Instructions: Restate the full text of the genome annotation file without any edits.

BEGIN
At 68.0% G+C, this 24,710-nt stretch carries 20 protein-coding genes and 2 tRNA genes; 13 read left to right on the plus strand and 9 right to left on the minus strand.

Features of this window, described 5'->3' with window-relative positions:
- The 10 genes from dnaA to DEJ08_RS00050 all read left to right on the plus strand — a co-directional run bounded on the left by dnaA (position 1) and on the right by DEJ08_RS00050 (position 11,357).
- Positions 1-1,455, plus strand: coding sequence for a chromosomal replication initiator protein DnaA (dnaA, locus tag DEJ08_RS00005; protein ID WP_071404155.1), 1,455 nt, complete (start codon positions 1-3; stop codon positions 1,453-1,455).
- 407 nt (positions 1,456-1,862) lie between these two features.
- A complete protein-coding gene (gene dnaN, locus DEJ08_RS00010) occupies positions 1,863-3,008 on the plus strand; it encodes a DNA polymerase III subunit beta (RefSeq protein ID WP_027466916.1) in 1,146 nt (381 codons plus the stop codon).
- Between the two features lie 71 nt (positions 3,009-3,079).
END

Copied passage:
At 68.0% G+C, this 24,710-nt stretch carries 20 protein-coding genes and 2 tRNA genes; 13 read left to right on the plus strand and 9 right to left on the minus strand.

Features of this window, described 5'->3' with window-relative positions:
- The 10 genes from dnaA to DEJ08_RS00050 all read left to right on the plus strand — a co-directional run bounded on the left by dnaA (position 1) and on the right by DEJ08_RS00050 (position 11,357).
- Positions 1-1,455, plus strand: coding sequence for a chromosomal replication initiator protein DnaA (dnaA, locus tag DEJ08_RS00005; protein ID WP_071404155.1), 1,455 nt, complete (start codon positions 1-3; stop codon positions 1,453-1,455).
- 407 nt (positions 1,456-1,862) lie between these two features.
- A complete protein-coding gene (gene dnaN, locus DEJ08_RS00010) occupies positions 1,863-3,008 on the plus strand; it encodes a DNA polymerase III subunit beta (RefSeq protein ID WP_027466916.1) in 1,146 nt (381 codons plus the stop codon).
- Between the two features lie 71 nt (positions 3,009-3,079).